From the catchy jingles to the flashy signs, payday lenders are easy to find in most communities across Kentucky and the nation. Unfortunately, these lenders fill an important void for Americans living paycheck-to-paycheck.
In Perry County, Kentucky alone, high-cost predatory lenders are responsible for $23 million in loans per year, resulting in $2.6 million in fees annually. Because there are few federal credit unions serving southeast Kentucky, there are no alternatives for personal loans if your credit is not up to par for a bank’s standard. About a decade ago, Housing Development Alliance (HDA), an affordable housing nonprofit serving the area, began to work on a solution to this widespread problem.
“They were finding that the majority of people applying for homes had credit and debt issues that prevented them from qualifying to become homeowners,” James Caudill, CDFI Director of Redbud Financial Alternatives, said.
So, in 2016, HDA decided to start Redbud Financial Alternatives, a nonprofit Community Development Financial Institution, in order to offer financial alternatives and education for residents of Perry, Breathitt, Knott, Leslie and surrounding counties. Today, Redbud has issued more than $2 million in loans, supporting 395 Kentuckians in saving more than $300,000 in interest and fees.
They now offer a suite of options for area residents – from auto loans to flood repair loans – and a financial action plan for each client. This may include one-on-one credit counseling, budget counseling, check-ins or app recommendations. They guide people in developing and practicing good habits and skills that enable them to build personal assets.
“A young lady who was paying 20% interest on a car loan from a local car dealership noticed that her balance was not going down. She came in and asked if we could take a look,” Caudill described. “We were able to help her get a new loan that dropped her interest down to 6% and lowered her debt-to-income ratio
to 7.85%. Over time and with our credit card use coaching, her credit score has gone from a low 500 to now over 650.”
He adds proudly, “That young lady is now in HDA’s home ownership program.”
Caudill says the need for financial alternatives in their service area continues to be extremely high. “Though we’ve done $2 million in loans in 7 years, half of that — $1 million — was done in just 15 months.”
Some of that need has to do with the aftermath of the devastating July 2022 flooding.
“We were worried that people would turn to high-cost lenders in the months after the flood, trapping people who already face financial burdens into a deepening debt cycle.”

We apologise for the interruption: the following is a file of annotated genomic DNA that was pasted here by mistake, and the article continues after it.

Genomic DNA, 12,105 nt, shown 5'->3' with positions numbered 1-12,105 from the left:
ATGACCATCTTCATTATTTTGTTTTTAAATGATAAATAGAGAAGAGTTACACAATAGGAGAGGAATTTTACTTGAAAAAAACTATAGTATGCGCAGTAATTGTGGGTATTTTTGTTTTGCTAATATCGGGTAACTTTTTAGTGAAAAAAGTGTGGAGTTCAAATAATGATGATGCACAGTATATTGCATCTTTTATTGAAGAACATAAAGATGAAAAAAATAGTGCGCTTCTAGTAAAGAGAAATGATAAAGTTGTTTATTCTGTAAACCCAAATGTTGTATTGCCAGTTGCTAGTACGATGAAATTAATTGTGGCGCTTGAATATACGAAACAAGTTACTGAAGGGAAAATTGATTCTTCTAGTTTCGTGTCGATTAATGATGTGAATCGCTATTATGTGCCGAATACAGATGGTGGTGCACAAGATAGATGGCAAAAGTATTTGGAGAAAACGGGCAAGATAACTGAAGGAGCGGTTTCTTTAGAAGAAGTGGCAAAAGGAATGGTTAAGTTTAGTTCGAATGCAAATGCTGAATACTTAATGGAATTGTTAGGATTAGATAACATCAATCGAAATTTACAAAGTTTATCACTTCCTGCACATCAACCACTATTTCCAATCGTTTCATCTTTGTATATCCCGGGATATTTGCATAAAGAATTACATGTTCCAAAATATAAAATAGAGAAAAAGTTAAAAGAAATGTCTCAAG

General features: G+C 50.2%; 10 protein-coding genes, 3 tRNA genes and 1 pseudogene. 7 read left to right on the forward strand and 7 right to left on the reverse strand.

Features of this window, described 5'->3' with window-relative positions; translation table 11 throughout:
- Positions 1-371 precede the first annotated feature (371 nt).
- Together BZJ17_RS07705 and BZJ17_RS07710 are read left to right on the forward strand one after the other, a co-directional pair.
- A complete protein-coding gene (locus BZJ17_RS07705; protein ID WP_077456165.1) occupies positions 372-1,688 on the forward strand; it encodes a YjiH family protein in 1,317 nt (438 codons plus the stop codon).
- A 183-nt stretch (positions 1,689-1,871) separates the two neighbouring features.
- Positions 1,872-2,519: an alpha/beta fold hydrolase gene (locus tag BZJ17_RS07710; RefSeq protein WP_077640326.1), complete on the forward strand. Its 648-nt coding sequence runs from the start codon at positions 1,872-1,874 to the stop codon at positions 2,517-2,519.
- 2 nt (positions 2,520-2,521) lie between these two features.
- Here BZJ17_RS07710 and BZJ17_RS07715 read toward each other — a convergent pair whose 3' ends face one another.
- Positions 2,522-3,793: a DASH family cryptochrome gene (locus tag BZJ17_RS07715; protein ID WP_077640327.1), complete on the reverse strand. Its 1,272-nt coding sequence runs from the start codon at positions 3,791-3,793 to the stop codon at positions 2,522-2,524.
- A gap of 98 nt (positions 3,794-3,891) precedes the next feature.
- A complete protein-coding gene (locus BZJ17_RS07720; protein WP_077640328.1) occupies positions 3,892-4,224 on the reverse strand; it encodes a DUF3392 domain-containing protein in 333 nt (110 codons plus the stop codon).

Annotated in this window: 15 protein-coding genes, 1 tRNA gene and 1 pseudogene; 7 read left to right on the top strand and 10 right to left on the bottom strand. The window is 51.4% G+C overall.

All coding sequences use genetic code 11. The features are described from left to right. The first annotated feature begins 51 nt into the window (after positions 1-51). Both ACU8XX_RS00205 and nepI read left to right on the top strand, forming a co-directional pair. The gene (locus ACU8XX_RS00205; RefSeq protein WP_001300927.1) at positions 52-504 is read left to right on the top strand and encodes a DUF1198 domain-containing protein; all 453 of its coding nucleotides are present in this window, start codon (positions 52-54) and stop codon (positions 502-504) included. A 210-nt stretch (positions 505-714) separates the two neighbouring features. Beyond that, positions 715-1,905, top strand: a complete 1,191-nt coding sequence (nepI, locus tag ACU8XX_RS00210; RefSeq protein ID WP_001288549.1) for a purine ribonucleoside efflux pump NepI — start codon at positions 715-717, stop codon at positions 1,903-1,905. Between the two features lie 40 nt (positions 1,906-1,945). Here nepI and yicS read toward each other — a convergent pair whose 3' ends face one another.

In the immediate months after the flood, Redbud supported flood victims with financing for all new appliances for new homes built out of the flood zone, and financing to replace flooded vehicles and flooded HVAC systems.
Early this summer, they launched a new appliance and home repair fund for flood victims using a special capital investment from Mountain Association. People in need of these funds apply through HDA and the two organizations combine expertise, with HDA assessing the damage and Redbud determining the financing options, to keep people in their homes. The loans are no greater than 8% interest with terms up to 10 years and deductions on interest rates if pay back happens sooner. The funds will revolve as they pay back and go out to more individuals needing this support.
“People want to stay in their homes where all their memories are,” Caudill said.
The program is not based on income, which is an important factor that prevents many from qualifying for existing housing repair loans. They are also offering this program to other Fahe members, likes HOMES, Inc., to support other areas in the depths of disaster recovery.
“Giving folks options for financing that aren’t taking advantage of them, especially when they’re at their most vulnerable, is a strong step towards economic stability. I’m proud that Mountain Association has been able to partner with Redbud on this,” said Les Roll, Special Projects Manager with Mountain Association who also serves on Redbud’s board and loan committee. “Serving on Redbud’s Loan Committee and Board of Directors has confirmed for me how much our work supports each other’s goals of building a more inclusive, sustainable economy.”
Redbud is currently developing a strategic plan to guide the next several years. They are making plans to expand their staff to three people, adding a credit counselor. They also hope to add additional Americorps support in the near future.
For more information, please visit their website at https://redbudfinancialalternatives.org/